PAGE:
Cihou Fort or Cihou Battery (Chinese: 旗後砲臺; Hanyu Pinyin: Qíhou Pàotái; Tongyong Pinyin: Cíhòu Pàotái; Pe̍h-ōe-jī: Kî-āu Phàu-tâi) is a historic fort in Cijin District, Kaohsiung, Taiwan, formerly guarding the northern entrance to Kaohsiung Harbor.

Cihou Fort
Cijin, Kaohsiung, Taiwan
Barracks and the gate to the battery
Cihou Fort is located in Kaohsiung
Cihou Fort
Cihou Fort
Coordinates22°36′47″N 120°15′51″E / 22.61306°N 120.26417°E / 22.61306; 120.26417
Site history
Built byH. W. Harwood


Location of the fort

The first fortifications were built in 1720 when Taiwan was ruled by the Manchu-led Qing Empire of China.[1] After the Japanese expedition in 1874, the Qing authorities constructed a modern fort, which in 1880 had new Armstrong's guns installed.[2] It played no part in the Sino-French War; the fighting in Taiwan took place around Keelung and during blockade French ships did not approach the port.

Taiwan was ceded to Japan according to the Treaty of Shimonoseki in the aftermath of the first Sino-Japanese war. The local troops, however, fought on. On 12 October 1895, escadre commanded by admiral Arichi Shinanojo (cruisers Yoshino, Naniwa, Akitsushima, Yaeyama, Saien (ex Chinese Jiyuan, captured in Weihaiwei) and corvette Hiei) arrived at Takow (modern-day Kaohsiung) and prompted the foreigners to evacuate, as they would conduct the attack on the next day. The foreigners boarded gunboat HMS Tweed and two tugs and withdrew (only to return once the fight was over). At 7 am, 13 October, Japanese ships "opened fire on the Takow forts at a range of about 6,000 yards. For the first half-hour, the forts responded, but after this their guns were silent...The forts fired twenty four rounds, the best shot being from the 8-inch B.L. Armstrong guns in Apes' Hill fort, which struck the water about 500 yards from the Naniwa Kan."[3] The Japanese troops seized the forts in early afternoon, suffering no casualties (4 Chinese soldiers were killed).[4]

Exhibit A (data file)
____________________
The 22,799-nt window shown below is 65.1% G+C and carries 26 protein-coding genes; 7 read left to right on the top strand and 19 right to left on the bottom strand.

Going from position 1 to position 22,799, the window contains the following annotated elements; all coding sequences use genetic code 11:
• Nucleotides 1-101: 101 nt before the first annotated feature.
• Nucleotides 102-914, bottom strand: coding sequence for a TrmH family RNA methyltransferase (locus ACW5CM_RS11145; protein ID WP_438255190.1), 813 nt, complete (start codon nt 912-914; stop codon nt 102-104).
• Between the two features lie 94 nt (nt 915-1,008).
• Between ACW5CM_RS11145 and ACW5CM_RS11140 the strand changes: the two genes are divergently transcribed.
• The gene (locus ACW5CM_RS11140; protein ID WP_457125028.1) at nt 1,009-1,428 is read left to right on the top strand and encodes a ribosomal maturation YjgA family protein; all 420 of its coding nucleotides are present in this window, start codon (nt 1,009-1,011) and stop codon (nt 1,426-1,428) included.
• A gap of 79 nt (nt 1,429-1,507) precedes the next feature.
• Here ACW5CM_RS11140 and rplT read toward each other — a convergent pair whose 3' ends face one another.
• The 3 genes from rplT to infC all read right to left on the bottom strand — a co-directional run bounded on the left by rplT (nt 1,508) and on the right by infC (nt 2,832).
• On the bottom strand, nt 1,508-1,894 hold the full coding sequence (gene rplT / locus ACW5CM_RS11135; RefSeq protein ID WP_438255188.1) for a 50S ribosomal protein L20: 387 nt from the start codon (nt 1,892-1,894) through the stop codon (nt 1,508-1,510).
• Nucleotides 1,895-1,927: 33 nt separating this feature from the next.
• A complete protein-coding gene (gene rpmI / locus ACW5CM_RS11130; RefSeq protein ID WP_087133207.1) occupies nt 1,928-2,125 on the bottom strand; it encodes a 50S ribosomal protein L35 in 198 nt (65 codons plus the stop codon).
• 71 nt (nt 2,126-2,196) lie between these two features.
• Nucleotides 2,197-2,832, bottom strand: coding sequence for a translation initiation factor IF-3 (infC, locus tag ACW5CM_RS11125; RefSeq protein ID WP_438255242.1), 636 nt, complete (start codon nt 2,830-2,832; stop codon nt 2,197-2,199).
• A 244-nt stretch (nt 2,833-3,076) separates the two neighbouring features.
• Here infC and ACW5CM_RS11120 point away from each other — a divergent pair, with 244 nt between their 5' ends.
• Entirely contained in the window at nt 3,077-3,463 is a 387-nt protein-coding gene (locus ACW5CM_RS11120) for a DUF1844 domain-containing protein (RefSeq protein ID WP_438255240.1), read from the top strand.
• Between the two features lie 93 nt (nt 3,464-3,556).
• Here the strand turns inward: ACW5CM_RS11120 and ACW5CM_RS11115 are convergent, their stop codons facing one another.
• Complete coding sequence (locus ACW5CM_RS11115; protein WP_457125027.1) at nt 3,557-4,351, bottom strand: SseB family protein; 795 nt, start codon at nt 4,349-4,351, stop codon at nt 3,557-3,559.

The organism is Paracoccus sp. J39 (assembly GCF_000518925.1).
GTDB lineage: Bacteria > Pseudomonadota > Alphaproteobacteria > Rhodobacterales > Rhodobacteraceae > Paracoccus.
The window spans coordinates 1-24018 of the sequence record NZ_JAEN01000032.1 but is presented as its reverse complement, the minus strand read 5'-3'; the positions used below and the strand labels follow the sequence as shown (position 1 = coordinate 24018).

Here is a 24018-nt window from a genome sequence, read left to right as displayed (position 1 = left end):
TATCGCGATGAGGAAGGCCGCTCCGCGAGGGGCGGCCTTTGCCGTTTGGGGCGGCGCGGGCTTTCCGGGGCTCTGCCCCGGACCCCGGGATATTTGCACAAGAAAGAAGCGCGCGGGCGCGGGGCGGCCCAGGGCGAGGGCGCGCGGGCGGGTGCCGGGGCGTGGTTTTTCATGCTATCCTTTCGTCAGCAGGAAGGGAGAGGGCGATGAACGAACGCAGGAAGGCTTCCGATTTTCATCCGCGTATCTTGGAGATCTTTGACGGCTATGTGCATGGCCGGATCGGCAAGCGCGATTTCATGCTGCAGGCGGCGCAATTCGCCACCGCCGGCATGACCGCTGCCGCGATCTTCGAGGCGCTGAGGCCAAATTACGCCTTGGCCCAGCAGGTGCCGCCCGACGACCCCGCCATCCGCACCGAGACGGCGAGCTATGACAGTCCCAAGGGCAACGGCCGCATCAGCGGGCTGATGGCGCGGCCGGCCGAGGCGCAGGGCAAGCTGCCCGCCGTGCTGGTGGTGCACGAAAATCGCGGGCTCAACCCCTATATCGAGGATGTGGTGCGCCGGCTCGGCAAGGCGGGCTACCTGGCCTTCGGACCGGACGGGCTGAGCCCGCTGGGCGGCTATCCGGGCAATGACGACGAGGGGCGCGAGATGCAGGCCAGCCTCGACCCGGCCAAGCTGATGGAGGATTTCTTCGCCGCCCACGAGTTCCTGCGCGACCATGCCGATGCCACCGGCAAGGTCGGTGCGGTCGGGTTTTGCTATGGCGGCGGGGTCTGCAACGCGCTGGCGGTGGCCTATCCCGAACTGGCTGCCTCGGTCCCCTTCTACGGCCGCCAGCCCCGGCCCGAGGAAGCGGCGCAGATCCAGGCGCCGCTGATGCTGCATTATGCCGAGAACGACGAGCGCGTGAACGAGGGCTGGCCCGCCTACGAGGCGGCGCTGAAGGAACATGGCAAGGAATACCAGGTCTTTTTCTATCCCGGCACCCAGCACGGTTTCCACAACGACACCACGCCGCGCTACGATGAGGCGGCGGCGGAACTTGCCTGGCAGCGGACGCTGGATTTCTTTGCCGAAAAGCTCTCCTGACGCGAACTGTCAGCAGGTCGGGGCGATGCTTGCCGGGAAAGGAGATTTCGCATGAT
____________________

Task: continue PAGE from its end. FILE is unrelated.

During the Japanese era the fort was not used.

After World War II the hill was fortified by Chinese army: light gun and machine gun nests cut in the rock can still be found there.


Gate to the battery
The battery with two visible emplacements overlooking Taiwan Strait

Planned by British engineer, H. W. Harwood,[1] the fort consists of three parts:

  • fortified barracks, around rectangular square, with close-defence parapet on the roof. Of the two gates, one leads to the battery, the other used to be a main southern gate. It bore a Chinese inscription, which could be translated as "Mighty blow to the South" – the characters for "mighty blow" were shot away by a shell from Yoshino. The rest, still visible, serve as ironic remainder of history.
  • central command post
  • main rectangular battery with four open emplacements (two facing west, one north and one south) for four Armstrong's 7 inch rifled muzzle-loaders (RML 7-inch 6½-ton), with bunkers for crews. Magazines are located on the lower level. Steep slopes of the Cihou hill served as fort's natural scarps.

Of the 19th-century fortification at the foot of the hill, only remainders are still visible.

See also



  1. ^ a b Wetzel, Charles. "Cijin Island's Cihou Fort Guards Some Interesting History". Retrieved 4 May 2010.
  2. ^ Davidson (1903), p. 213: "Orders were given to Chinese men-of-war to survey the North Formosa Channel and to keep a watch on the Russians. In the island four new fortifications were erected between Taiwanfu and Taipehfu, and a modern fortress was built at Kelung costing the government a large amount of money. This latter structure was a source of great pride to the Chinese, and its five modern Krupp guns were thought to be quite sufficient to demolish the Russians or any one else that dared to put in an appearance. At Takow the authorities placed in position, in the two forts which had been built on either side of the harbor, four 7 inch 6½ ton and two 6 inch 80 cwt. muzzle loading rifled Armstrong guns which had been purchased the previous year. Hut the dreaded Russians, like the Spanish, disappeared from the channel one day never to return, and Formosa breathed freely again."
  3. ^ Davidson (1903), p. 357.
  4. ^ Davidson (1903), p. 358: "Takow was then in full possession of the Japanese, the loss of life amounting to four men on the Chinese side, two being killed in Ki-au village and two in Apes' Hill fort. It is hardly necessary to state that the casualties on the Japanese side were nil."